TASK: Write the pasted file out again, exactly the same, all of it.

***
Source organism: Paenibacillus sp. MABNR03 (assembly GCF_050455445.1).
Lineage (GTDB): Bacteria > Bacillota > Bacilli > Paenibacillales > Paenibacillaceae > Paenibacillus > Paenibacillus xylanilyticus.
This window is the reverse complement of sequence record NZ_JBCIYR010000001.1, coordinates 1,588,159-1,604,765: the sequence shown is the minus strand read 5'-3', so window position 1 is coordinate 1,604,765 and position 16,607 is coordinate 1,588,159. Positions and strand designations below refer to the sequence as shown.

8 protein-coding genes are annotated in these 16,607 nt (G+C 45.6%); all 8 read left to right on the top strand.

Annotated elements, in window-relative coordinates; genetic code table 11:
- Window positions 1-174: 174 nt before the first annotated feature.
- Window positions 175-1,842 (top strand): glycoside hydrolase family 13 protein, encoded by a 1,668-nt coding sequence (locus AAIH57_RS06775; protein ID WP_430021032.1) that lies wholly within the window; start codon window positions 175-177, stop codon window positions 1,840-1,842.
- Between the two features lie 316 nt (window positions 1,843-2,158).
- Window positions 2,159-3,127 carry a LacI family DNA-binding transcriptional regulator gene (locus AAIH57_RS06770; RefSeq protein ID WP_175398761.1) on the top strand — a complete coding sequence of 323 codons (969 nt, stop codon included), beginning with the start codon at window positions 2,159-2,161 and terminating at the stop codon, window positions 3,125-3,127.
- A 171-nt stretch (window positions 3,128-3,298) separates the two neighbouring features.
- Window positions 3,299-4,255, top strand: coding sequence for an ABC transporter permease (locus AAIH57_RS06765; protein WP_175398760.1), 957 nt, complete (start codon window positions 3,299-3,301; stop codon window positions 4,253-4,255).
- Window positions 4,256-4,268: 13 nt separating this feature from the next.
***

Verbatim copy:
Source organism: Paenibacillus sp. MABNR03 (assembly GCF_050455445.1).
Lineage (GTDB): Bacteria > Bacillota > Bacilli > Paenibacillales > Paenibacillaceae > Paenibacillus > Paenibacillus xylanilyticus.
This window is the reverse complement of sequence record NZ_JBCIYR010000001.1, coordinates 1,588,159-1,604,765: the sequence shown is the minus strand read 5'-3', so window position 1 is coordinate 1,604,765 and position 16,607 is coordinate 1,588,159. Positions and strand designations below refer to the sequence as shown.

8 protein-coding genes are annotated in these 16,607 nt (G+C 45.6%); all 8 read left to right on the top strand.

Annotated elements, in window-relative coordinates; genetic code table 11:
- Window positions 1-174: 174 nt before the first annotated feature.
- Window positions 175-1,842 (top strand): glycoside hydrolase family 13 protein, encoded by a 1,668-nt coding sequence (locus AAIH57_RS06775; protein ID WP_430021032.1) that lies wholly within the window; start codon window positions 175-177, stop codon window positions 1,840-1,842.
- Between the two features lie 316 nt (window positions 1,843-2,158).
- Window positions 2,159-3,127 carry a LacI family DNA-binding transcriptional regulator gene (locus AAIH57_RS06770; RefSeq protein ID WP_175398761.1) on the top strand — a complete coding sequence of 323 codons (969 nt, stop codon included), beginning with the start codon at window positions 2,159-2,161 and terminating at the stop codon, window positions 3,125-3,127.
- A 171-nt stretch (window positions 3,128-3,298) separates the two neighbouring features.
- Window positions 3,299-4,255, top strand: coding sequence for an ABC transporter permease (locus AAIH57_RS06765; protein WP_175398760.1), 957 nt, complete (start codon window positions 3,299-3,301; stop codon window positions 4,253-4,255).
- Window positions 4,256-4,268: 13 nt separating this feature from the next.